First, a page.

Tell this to a rape vic­tim in Sierra Leone, espe­cially one that has the pain still with them. It’s impos­si­ble for a per­son who has been deeply phys­i­cally vic­tim­ized to not blame to some extent. It’s impor­tant for such peo­ple to obtain jus­tice in order to get to point where they reclaim their thought process and “choose” to think what they wish, espe­cially if the abuse is ongo­ing. It’s OK to acknowl­edge and deal with a per­pe­tra­tor, in fact I think it’s essen­tial. Yet it’s dif­fi­cult for some­one in vic­tim con­scious­ness to see what IS and act accord­ingly. Some­one harms you, and you crate a story around it and that story is what hurts years later. I’ve seen vic­tims take abuse for years because they can­not see it for what it is. So ulti­mately it’s about see­ing what IS that helps peo­ple out of vic­tim con­scious­ness and some­times what IS is hor­ri­ble and should never be sugar coated. In fact some­times extreme action, even killing in self defense, is required.

  5. Kate says

    None the less many of us do per­son­al­ize the behav­ior of others.”

    I like to go another step fur­ther to see that unless we have come out of the vic­tim trance (which is like being caught up in a movie on the big screen) we not only per­son­al­ize another’s behav­ior, but we are per­son­al­iz­ing our own. And what I mean by that is that these streams of vic­tim thought con­scious­ness are some­thing that we wind up tak­ing on “as us”, yet this stream is not any part of the true unchang­ing per­fect essence of who we REALLY are. We do this blindly in igno­rance, but in moments of still­ness, we can become aware that this vic­tim thought stream really is not us at all…just a river going by that we need not stick our toes in…and do not need to per­son­al­ize.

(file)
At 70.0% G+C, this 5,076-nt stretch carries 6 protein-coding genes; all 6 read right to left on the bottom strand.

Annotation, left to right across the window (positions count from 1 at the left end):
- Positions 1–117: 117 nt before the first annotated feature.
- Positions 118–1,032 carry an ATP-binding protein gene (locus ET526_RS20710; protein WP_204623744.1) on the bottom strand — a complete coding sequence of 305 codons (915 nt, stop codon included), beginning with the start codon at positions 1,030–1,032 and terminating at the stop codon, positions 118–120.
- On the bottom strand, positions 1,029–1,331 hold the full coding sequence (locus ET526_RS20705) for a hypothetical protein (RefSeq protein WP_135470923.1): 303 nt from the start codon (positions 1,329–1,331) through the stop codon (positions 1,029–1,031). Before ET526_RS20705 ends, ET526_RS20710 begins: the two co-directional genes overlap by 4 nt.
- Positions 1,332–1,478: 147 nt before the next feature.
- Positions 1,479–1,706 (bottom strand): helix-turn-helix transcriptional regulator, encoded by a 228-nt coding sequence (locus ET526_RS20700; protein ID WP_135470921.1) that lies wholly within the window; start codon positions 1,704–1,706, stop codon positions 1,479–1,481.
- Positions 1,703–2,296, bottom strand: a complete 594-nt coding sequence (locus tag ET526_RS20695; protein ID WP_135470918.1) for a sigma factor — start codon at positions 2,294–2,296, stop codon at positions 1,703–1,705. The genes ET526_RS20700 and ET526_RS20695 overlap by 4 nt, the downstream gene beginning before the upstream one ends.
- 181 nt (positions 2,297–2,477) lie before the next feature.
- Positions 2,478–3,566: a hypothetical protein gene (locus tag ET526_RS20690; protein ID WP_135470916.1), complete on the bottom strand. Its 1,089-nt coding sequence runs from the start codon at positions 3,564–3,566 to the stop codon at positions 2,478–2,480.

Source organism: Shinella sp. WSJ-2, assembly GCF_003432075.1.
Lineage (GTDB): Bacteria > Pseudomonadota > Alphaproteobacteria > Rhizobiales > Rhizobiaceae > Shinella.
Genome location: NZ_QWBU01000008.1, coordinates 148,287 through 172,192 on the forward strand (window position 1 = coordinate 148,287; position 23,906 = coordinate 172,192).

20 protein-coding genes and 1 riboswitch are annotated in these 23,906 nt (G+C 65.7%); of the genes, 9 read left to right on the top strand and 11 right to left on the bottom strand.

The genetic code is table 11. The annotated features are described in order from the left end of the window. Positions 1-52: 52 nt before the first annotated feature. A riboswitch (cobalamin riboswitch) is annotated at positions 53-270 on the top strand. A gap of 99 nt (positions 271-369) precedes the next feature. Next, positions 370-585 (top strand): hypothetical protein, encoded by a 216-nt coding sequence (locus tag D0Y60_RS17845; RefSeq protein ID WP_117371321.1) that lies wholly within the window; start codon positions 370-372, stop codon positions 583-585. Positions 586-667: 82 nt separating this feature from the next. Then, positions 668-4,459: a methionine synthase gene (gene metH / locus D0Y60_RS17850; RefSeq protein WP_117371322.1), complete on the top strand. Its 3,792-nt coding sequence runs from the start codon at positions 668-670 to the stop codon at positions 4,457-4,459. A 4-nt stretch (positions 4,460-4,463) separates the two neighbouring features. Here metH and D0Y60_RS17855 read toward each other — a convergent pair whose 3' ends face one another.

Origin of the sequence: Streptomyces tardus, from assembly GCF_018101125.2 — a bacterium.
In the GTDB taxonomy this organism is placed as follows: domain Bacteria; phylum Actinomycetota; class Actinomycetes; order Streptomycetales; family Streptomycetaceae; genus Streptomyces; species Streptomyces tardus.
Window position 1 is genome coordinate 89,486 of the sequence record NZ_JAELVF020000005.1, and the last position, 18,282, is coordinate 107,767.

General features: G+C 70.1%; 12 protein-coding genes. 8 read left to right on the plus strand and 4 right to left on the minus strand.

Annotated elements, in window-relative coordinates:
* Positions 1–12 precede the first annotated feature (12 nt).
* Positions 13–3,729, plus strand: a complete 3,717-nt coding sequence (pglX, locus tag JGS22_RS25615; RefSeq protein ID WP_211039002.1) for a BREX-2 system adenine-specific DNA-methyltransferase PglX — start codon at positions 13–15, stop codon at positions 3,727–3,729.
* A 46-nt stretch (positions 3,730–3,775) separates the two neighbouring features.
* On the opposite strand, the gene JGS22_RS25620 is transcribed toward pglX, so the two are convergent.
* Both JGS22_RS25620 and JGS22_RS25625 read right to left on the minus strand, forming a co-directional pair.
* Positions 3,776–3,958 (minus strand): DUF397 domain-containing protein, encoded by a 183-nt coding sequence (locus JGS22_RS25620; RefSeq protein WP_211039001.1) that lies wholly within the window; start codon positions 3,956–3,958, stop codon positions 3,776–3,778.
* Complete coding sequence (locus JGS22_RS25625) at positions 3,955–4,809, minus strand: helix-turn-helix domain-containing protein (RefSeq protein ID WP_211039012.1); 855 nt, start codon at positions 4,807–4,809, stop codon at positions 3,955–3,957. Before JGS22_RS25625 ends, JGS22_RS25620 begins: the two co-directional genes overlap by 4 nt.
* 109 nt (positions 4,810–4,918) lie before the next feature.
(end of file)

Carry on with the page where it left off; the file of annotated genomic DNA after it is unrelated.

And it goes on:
6. Triza says

    i have noted the vic­tim con­scious­ness episodes within my own fam­ily and finally i under­stand why it feels so bad to con­sis­tently play the vic­tim role because deep down there is always a voice that ascer­tains that this is not the truth of who we really are.
    Its a relief to observe how my thought pat­terns affect my reac­tion to oth­ers and myself and instead of judg­ment, com­pas­sion is felt and accep­tance of life as it is.Thank you for this con­stant reminder.It has been a true bless­ing to learn this

    • nandalal says

      Hi Trizia,

      Thank you for your com­ment which helps to clar­ify my doubt on one’s response to such daily tantrums day in and day out, night in and night out for years !

      Thanks once again,